Afghanistan, US Troops and the Run-off Election
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The White House says President Obama may decide about troops for Afghanistan even before the run-off election on November 7. But a lot depends on security, how the voting's conducted and the outcome. We look at the prospects. Also, Iran strikes a nuclear deal, and dramatic violence in Rio as Brazil tries to raise money for the 2016 Olympic Games.
Banner image: Afghan President Hamid Karzai (R) speaks along side with US Senator John Kerry (2nd L) during a joint news conference announcing that there will be a run-off election on November 7 at the presidential palace yesterday in Kabul. Photo: Paula Bronstein /Getty Images
Iran Strikes a Nuclear Deal ()
For the first time in 30 years, the US has been talking directly to Iran, and today there's agreement on a draft plan to ship much of Iran's stockpile of nuclear fuel to Russia for further enrichment. But the deal is not final, and key questions remain about the amount of uranium involved and the timing. David Sanger is in Vienna for the New York Times.
Afghanistan, US Troops and the Run-off Election ()
President Hamid Karzai insisted that his re-election was fair and square. He agreed to a run-off only after heavy pressure from the US and other countries, citing evidence of massive election fraud. Sending more US troops to Afghanistan now depends on the political culture of a country famous for incompetence and corruption. The White House wants a “credible” partner, and today the United Nations announced that more than half of Afghanistan's election officials are being fired. Will that guarantee free and fair voting next time around? Will there be protection against the Taliban for those brave enough to go back to the polls? Will the outcome earn the public support that's needed for General Stanley McChrystal's strategy of counter-insurgency? With Barack Obama on the verge of decisions that could define his presidency, what lessons can be learned from America's history in Vietnam?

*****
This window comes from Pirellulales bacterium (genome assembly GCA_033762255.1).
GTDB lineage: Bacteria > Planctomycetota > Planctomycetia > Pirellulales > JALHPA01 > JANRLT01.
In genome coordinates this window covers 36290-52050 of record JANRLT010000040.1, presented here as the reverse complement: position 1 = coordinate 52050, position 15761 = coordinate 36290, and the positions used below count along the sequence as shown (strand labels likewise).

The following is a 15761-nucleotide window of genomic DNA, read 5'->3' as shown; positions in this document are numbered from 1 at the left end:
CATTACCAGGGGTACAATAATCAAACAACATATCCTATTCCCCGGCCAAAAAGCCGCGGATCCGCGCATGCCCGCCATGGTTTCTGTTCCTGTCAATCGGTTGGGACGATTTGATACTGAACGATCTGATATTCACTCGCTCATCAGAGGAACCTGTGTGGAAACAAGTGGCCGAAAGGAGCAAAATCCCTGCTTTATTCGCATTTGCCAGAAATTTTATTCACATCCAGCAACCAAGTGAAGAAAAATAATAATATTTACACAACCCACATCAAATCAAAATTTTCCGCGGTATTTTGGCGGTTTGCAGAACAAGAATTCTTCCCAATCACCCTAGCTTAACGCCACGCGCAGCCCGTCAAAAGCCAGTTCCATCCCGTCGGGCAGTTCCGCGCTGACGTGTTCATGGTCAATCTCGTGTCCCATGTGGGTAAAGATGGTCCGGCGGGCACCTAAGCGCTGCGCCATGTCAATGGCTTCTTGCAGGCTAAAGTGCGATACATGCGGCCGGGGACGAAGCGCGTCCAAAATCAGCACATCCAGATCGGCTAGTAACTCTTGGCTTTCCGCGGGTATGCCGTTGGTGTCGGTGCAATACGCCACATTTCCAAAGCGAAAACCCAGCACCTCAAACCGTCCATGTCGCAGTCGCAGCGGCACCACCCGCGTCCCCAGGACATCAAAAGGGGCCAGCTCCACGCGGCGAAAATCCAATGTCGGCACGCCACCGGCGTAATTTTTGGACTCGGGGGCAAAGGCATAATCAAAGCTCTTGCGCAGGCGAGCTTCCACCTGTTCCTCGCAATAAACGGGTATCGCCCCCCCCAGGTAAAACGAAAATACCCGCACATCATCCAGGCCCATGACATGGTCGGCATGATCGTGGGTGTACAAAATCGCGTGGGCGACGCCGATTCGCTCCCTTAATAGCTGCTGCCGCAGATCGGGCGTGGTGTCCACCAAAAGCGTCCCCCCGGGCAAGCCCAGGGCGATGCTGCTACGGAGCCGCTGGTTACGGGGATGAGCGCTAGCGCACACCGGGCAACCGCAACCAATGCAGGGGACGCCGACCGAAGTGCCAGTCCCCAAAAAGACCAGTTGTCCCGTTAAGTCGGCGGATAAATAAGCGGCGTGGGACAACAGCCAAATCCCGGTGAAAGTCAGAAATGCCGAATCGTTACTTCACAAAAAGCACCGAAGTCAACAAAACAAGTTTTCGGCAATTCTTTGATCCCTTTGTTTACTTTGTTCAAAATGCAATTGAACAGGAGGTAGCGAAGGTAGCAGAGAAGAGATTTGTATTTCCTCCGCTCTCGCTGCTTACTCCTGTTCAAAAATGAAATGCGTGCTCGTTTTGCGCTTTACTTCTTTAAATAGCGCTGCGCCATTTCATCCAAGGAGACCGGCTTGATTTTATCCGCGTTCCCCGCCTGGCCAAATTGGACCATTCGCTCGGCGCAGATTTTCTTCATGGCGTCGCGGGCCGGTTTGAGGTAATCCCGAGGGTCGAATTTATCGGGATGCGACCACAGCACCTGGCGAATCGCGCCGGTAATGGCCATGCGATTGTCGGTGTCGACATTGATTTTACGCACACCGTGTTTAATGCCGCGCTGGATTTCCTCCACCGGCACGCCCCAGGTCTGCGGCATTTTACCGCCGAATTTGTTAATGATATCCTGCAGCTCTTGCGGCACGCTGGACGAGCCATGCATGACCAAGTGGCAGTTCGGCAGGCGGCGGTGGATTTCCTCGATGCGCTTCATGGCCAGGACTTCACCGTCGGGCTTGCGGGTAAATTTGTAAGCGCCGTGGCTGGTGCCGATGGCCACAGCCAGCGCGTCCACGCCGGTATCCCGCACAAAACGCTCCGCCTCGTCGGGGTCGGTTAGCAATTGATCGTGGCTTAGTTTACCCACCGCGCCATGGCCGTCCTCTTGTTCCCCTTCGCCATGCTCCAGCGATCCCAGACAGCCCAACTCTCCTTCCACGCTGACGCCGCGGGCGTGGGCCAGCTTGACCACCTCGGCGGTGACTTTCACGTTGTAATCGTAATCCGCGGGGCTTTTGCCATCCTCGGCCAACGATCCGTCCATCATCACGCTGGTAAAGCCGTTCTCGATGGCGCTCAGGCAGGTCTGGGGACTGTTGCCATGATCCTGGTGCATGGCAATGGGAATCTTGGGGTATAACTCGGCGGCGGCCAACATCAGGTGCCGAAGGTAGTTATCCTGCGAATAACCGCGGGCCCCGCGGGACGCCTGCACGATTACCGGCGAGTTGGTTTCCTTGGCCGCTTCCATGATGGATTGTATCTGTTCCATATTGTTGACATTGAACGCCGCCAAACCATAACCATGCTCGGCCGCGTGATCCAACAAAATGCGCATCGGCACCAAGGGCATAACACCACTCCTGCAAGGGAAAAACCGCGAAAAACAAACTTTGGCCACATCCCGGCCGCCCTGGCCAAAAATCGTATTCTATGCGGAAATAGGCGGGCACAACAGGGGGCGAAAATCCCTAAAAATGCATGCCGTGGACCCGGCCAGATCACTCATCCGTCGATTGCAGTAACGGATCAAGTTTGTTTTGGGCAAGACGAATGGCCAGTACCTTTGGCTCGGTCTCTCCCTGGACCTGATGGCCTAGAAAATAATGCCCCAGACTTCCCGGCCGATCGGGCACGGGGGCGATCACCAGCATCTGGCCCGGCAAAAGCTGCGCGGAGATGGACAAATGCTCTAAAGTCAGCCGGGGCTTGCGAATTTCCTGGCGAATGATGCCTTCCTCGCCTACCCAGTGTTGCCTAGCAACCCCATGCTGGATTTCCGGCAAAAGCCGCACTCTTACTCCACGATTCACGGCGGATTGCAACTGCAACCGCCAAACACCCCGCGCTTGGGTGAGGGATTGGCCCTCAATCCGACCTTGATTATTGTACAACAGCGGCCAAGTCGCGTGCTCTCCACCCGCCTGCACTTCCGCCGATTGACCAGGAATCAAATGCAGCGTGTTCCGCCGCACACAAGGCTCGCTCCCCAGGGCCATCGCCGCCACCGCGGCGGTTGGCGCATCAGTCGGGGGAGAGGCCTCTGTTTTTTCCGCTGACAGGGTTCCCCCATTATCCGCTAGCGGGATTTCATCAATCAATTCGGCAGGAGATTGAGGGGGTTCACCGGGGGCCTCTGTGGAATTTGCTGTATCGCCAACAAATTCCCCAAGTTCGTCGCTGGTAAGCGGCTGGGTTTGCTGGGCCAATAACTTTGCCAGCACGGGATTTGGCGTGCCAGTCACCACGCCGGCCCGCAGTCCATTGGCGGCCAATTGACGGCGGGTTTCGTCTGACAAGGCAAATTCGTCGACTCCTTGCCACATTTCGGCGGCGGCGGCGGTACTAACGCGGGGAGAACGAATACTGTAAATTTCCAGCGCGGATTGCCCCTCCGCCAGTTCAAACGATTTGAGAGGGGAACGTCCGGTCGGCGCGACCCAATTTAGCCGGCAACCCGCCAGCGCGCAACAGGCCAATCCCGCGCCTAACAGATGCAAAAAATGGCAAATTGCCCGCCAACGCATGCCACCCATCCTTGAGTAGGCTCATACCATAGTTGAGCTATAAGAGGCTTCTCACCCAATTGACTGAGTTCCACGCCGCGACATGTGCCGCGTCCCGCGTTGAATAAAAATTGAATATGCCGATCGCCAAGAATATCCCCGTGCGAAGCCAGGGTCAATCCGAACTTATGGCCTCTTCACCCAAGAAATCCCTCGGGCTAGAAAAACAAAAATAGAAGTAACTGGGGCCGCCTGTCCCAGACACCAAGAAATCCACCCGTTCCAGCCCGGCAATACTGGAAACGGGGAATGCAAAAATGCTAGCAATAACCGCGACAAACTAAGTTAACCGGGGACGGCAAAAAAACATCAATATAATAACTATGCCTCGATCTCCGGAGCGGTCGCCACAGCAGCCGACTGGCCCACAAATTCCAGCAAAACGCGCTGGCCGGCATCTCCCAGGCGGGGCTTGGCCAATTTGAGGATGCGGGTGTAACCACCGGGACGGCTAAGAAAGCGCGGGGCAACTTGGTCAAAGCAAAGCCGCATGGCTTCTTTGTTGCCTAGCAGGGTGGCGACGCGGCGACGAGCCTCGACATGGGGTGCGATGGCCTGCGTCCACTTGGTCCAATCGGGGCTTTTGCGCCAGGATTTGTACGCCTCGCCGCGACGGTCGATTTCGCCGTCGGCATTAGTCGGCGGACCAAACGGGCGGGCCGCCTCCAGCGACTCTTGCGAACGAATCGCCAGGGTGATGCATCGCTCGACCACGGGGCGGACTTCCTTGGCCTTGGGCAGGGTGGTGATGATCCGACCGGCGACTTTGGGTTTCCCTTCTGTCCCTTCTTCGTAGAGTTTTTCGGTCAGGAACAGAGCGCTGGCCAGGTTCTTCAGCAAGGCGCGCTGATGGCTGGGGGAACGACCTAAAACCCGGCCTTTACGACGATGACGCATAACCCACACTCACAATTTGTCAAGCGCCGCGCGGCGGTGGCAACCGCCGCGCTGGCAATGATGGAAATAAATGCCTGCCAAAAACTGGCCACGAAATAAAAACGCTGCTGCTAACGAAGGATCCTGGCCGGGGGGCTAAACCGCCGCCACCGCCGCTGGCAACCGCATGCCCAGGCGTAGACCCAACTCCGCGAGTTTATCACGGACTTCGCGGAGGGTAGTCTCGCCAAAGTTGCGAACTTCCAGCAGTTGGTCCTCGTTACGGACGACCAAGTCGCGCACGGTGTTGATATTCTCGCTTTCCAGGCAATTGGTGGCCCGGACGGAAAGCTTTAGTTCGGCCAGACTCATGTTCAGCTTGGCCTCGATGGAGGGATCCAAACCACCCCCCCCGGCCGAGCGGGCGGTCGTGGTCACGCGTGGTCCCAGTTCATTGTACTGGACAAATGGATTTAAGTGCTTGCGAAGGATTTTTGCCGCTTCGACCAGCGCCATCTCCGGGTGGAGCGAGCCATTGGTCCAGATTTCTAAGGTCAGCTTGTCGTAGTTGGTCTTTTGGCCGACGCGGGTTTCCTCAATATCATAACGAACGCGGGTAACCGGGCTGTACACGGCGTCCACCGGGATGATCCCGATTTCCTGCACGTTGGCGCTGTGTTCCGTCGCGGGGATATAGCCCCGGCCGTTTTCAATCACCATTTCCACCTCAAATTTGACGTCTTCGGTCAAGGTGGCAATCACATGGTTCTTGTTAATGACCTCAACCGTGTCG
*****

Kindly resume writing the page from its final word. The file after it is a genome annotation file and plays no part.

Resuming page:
- Matthew Green: Afghanistan and Pakistan Correspondent, Financial Times
- Peter Galbraith: former Deputy Special Representative in Afghanistan of the UN Secretary-Genera
- Rajiv Chandrasekaran: Senior Correspondent, Washington Post, @rajivwashpost
- Gordon Goldstein: author, 'Lessons in Disaster'
Olympic Flame Shines Light on Brazil's Violent Slums ()
The 2016 Olympics are a long way off, but recurring violence has raised questions about the recent selection of Rio de Janeiro. During a shootout this weekend, 29 people were killed, including three policemen in a helicopter downed by gunfire. Today, Brazilian President Luiz Inácio Lula da Silva promised a crackdown in the hillside shanty towns, called favelas, above the city. John Lyons is there for the Wall Street Journal.
- John Lyons: Correspondent, Wall Street Journal
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